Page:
[option min="39" max="95"   multiplier="100"   ]gp[/option]
            [option min="96" max="100"  multiplier="10"    ]pp[/option]

and you’ve decided you no longer need min and max.
– move the cursor in command mode over the ‘m’ in ‘min’ on the first line
– press [ctrl]v[downkey][downkey][downkey][downkey]
– press the right arrowkey until the closing quote on “100” is covered
– press ‘d’
all your text will be gone. But suppose you didn’t want the text to be gone, you wanted to replace it with something else?
– press ‘u’ and the text will reappear
– re-highlight it and press ‘c’ (text should disapepar)
– type your replacement string (use=”false”) and press [esc]
within a moment or two, use=”false” should jump up across all five lines

Visual modes are also useful for narrowing the scope of a search and replace, but I’ll get to that when I cover search and replacing.

Intro to Vim Tip #2 (deleting)

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Deleting in vim can be done several ways- in insert mode, the delete key and backspace key perform as you’d expect them to, but what if you want more?

delete the character to the left of the cursor:

[esc]d[left arrow]

delete the character to the right of the cursor:

[esc]d[right arrow]

deleting the current line from insert mode:

[esc]dd

deleting the current line and the one below from insert mode:

[esc]d[downkey]

deleting the current line and the one above from insert mode:

[esc]d[upkey]

deleting current character and 4 to the right:

d5[rightkey]

deleting current line and 2 below:

d2[downkey]

You’ll notice from those last two examples that deleting characters to the left and right include the current character in the count, but deleting lines above and below do not. Weird.

Intro to Vim Tip #1

0

Vim is a great tool, but using is can be a pita in the beginning- hence, we go through the basics. There are several command modes, but we’ll only discuss a few at first: Command Mode and Insert Mode.

Command mode is used to perform actions like saving, searching, etc. Insert mode is used to insert and delete text. You’ll be switching between them a lot.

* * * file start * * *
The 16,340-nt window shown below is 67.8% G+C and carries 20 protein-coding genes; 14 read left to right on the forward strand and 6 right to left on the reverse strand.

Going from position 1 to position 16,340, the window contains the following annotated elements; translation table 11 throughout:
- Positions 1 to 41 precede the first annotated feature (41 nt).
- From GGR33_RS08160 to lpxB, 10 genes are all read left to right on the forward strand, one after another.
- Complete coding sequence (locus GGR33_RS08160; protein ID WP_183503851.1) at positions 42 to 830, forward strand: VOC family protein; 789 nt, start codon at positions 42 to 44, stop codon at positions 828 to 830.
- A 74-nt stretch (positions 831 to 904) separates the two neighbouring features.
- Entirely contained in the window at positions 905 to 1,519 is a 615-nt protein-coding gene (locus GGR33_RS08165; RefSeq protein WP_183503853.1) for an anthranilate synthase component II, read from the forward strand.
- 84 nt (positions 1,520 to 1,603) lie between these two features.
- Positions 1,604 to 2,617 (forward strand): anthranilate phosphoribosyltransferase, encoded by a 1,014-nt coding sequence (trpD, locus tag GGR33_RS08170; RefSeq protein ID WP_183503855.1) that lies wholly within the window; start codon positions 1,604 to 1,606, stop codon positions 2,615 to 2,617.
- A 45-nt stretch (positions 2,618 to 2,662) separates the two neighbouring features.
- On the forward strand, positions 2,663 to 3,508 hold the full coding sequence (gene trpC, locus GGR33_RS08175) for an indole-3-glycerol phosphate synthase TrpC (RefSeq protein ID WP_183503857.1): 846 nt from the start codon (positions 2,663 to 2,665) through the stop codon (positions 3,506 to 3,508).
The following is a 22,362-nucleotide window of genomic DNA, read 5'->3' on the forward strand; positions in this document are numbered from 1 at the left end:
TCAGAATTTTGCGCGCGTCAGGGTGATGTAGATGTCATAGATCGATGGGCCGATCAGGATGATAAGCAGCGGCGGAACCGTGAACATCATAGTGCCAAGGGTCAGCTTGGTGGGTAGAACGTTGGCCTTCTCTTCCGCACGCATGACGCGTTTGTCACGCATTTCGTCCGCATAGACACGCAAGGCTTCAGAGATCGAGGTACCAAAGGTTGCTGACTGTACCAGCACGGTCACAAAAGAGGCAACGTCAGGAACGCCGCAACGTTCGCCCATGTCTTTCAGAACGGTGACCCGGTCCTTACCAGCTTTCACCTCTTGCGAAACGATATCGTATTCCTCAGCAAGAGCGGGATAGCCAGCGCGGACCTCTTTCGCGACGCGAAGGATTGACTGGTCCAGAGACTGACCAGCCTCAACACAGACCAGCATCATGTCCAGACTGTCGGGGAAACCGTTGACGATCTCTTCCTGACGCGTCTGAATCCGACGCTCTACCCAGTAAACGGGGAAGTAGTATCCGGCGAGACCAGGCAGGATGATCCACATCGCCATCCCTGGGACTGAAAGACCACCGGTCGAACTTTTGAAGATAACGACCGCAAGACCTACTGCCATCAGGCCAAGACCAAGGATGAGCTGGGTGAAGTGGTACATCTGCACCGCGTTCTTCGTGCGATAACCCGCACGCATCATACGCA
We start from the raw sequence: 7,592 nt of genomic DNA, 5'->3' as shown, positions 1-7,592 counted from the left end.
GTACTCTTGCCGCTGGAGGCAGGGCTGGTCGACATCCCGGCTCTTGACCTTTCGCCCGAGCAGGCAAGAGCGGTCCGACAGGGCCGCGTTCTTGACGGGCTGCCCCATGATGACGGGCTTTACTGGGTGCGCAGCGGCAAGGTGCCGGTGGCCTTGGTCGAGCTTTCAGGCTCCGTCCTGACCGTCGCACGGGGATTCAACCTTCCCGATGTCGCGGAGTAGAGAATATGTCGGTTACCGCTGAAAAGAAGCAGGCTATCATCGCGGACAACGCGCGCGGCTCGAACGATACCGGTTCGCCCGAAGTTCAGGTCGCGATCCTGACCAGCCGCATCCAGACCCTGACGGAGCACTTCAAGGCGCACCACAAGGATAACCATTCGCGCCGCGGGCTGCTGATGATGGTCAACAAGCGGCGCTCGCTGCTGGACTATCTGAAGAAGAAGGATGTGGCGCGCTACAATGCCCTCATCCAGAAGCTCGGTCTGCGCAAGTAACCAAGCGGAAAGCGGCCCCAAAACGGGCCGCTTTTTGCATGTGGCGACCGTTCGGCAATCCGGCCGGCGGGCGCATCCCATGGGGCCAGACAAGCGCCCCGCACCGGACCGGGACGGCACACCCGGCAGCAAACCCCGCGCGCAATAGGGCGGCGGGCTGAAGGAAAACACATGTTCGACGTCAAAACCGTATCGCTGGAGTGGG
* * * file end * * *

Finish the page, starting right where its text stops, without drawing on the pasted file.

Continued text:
Open a file from the cli:

  $ vim foo.php

change to insert mode from Command mode:

  press 'i'

change to command mode from insert mode:

  press [esc]

save from insert mode:

  press [esc]:w[enter]

save and quit from insert mode:

  press [esc]:wq[enter]

quit and do NOT save from insert mode:

  press [esc]:q![enter]

An there you have it.

Dependencies of Dependencies in FreeBSD

4

Something that is really aggrivating the hell out of me is FreeBSD’s package management system. I’ve heard people go on and on about how it’s the best out there, but frankly I’m unimpressed.
The main reason for this is there is no way to determine ALL of the dependencies that are going to be installed when I install a package.
Lets do a comparison of a freeciv install on my workstations vs the freebsd server:

genbox ~ # emerge -tp freeciv

These are the packages that I would merge, in reverse order:

Calculating dependencies ...done!
[ebuild  N    ] games-strategy/freeciv-2.0.8
[ebuild  N    ]  media-libs/sdl-mixer-1.2.6-r1
[ebuild  N    ]   media-libs/smpeg-0.4.4-r7

As you can see, freeciv is dependent on sdl-mixer- not only that, sdl-mixer is dependent on smpeg, meaning for freeciv to be installed, BOTH sdl-mixer and smpeg need to be installed beforehand. you see not only the dependencies, but the dependencies of the dependencies. Fortuately for this example, there were only 2 layers of dependencies and they were fairly small.

Now, lets look at freebsd- to see the dependencies, you can’t actually do it from the command line- you have to visit their website: http://www.freebsd.org/cgi/ports.cgi?query=freeciv&stype=all&sektion=all